Mexican town's booming export: people

The paved road that whipsaws through steep mountain passes turns to dirt and rock about two hours' bus ride south of here. With every passing vehicle, dust billows through the cracked windows, covering everything and everyone. But there is little southbound traffic and the bus arrives on schedule.

Coalcoman de Matamoros, in the southwestern part of the state of Michoacan, is a small, remote farming and ranch town with plenty of cowboys but few paved streets. This is the time of year when Coalcoman does its biggest export business: sending people to work in the United States, many of them illegally.

For now, the town plaza with its well-trimmed gardens is still fairly crowded in the evenings, as men and women gather around talking, laughing, and passing the time. Trucks, cars, mules, horses, and burros mingle as they pass by.

But each day more people from this town, mostly men, head north for work in California, Texas, and some other states. Some have valid US entry documents; some have fake ones; and some have nothing but determination.

Sending laborers to the US has become a ''tradition'' in Coalcoman that dates back decades, says a young resident who has gone to the US to work illegally several times.

Since the late 1800s, Mexican towns like Coalcoman have been sending workers to the US to earn much more than they could at home. Their US employers have been eager for their cheap labor.

Most of the Mexicans from Coalcoman return during the winter.

As a number of American scholars have noted, this flow back and forth from Mexico generally receives little attention in the US when the economy is prospering. Yet because US unemployment rates have risen lately, so has criticism of these workers.

But while high unemployment sends political signals flashing across the US, in Mexican towns like this, a tradition of exporting labor is unlikely to change soon.

Almost everyone here has a relative who has gone to the US, legally or not, to work.

So many people from Coalcoman have done so that, within a few hours of arriving here, this reporter:

* Met a young man who had worked in the US illegally for a number of years and, as is typical, has a valid California driver's license. He introduced a friend who is also planning to go - illegally.

* Talked to Jose D., a farmhand, who, while riding a trotting burro, explained to this reporter, who trotted along beside him on foot, that it takes him up to 15 days to reach California sometimes because he often has to wait several days at the border to cross with the help of a ''coyote.'' (Coyotes are smugglers who charge a fee to take people across the border.)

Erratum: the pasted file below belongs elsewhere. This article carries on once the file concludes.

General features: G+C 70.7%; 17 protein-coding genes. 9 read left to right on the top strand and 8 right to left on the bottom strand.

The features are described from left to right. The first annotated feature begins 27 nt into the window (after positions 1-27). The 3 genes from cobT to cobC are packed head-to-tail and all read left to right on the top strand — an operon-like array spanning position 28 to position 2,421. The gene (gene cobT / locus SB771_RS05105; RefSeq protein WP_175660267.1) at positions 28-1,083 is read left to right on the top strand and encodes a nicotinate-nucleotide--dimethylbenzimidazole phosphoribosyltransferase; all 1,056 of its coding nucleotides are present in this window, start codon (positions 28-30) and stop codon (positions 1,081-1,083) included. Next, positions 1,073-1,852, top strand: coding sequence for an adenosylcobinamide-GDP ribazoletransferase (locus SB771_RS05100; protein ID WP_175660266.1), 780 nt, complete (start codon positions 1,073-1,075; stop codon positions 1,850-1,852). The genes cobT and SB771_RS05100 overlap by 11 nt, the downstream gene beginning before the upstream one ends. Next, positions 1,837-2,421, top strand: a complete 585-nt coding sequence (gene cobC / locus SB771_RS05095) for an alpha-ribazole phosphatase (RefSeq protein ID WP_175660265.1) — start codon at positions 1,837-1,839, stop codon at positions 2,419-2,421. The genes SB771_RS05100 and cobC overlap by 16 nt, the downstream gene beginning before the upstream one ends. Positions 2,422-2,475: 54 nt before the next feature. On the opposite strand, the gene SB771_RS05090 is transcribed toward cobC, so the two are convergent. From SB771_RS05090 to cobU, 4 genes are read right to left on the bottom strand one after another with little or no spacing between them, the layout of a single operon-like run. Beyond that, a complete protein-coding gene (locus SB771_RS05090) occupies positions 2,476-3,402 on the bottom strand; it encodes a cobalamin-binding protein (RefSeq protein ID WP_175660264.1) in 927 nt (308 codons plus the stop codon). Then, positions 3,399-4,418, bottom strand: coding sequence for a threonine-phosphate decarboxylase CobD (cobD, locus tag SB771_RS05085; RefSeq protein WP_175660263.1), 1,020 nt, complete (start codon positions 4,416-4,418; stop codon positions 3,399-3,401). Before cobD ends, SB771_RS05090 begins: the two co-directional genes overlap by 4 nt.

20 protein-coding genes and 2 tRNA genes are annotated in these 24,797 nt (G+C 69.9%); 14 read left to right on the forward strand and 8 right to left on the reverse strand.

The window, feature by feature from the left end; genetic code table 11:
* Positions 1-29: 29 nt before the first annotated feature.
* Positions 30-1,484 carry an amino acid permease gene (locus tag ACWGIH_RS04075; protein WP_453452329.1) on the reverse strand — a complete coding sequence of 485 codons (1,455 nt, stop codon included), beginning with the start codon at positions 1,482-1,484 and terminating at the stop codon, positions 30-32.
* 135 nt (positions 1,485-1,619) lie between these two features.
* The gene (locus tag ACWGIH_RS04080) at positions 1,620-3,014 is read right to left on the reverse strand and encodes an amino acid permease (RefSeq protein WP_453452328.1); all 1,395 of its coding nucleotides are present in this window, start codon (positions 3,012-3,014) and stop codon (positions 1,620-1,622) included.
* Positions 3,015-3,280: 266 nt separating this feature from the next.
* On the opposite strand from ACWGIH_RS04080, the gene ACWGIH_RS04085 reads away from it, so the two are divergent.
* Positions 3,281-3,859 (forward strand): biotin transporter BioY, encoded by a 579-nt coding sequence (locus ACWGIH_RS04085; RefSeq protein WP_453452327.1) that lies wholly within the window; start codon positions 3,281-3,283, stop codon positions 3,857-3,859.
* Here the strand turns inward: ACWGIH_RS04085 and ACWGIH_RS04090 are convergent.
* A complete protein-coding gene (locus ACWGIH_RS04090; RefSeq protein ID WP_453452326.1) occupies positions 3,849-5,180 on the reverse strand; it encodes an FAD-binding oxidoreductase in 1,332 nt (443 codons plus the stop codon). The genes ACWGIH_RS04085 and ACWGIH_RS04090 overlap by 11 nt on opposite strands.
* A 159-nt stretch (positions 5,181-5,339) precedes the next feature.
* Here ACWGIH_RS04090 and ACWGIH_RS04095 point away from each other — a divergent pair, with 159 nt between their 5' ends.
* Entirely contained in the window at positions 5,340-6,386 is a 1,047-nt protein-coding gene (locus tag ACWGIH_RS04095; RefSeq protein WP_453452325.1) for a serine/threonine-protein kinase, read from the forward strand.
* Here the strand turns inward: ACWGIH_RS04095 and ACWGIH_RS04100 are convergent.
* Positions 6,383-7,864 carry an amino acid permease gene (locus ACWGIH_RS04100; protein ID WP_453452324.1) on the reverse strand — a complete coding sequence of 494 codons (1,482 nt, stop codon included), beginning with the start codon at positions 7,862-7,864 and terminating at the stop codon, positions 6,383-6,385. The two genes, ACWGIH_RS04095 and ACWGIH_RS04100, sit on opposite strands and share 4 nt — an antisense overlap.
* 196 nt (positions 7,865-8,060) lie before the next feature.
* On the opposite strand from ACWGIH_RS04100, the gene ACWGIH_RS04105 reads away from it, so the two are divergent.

* Spoke with a student who had crossed the border illegally to work and now is thinking of going back - to study.

So many people leave each year that the area suffers, says Miguel Sanchez-Castaneda, a local farmer.

Standing near a cornfield on the edge of town, he points up to the tree-covered hills where only a few cornfields break the green with their patches of white. More fields could be cultivated, he says, if more people stayed year-round.

But in an interview on the patio of his modest but comfortable home on an unpaved side street, he explains that the reason farmers leave is that they lack the money to farm. So they go to the US, earn much more than they can here, and send money home. Frequently they later rent their farmland, and buy a house and a lot in town, says Mr. Sanchez-Castaneda.

On one edge of town, there are many brick homes built in the past several years with earnings from the US.

Mr. Sanchez-Castaneda sets an example of how earnings from the US can be used: two homes and 16 cows, enough, he says, to provide a retirement income from the sale of milk. He also owns six acres of irrigated cornfields and 63 acres of pasture.

Mr. Sanchez-Castaneda has US immigration documents that he proudly displays. But a Mexican study shows that undocumented workers in the US also send back money to their families.

This money provides what some analysts call grass-roots foreign aid to Mexico.

But one former undocumented Mexican worker found he could earn as much here as in Los Angeles. Now he stays here year-round and runs an auto repair shop.

Some analysts contend that the best way of curbing the flow of undocumented workers to the US is for Mexico to increase opportunities for Mexicans to earn more. Some critics of Mexican efforts say too much attention is being paid to urban development and not enough to rural development.

But there are some signs of new government attention to Coalcoman: a new government office building, a new plaza, a market under construction - and the jolting road north is being paved.

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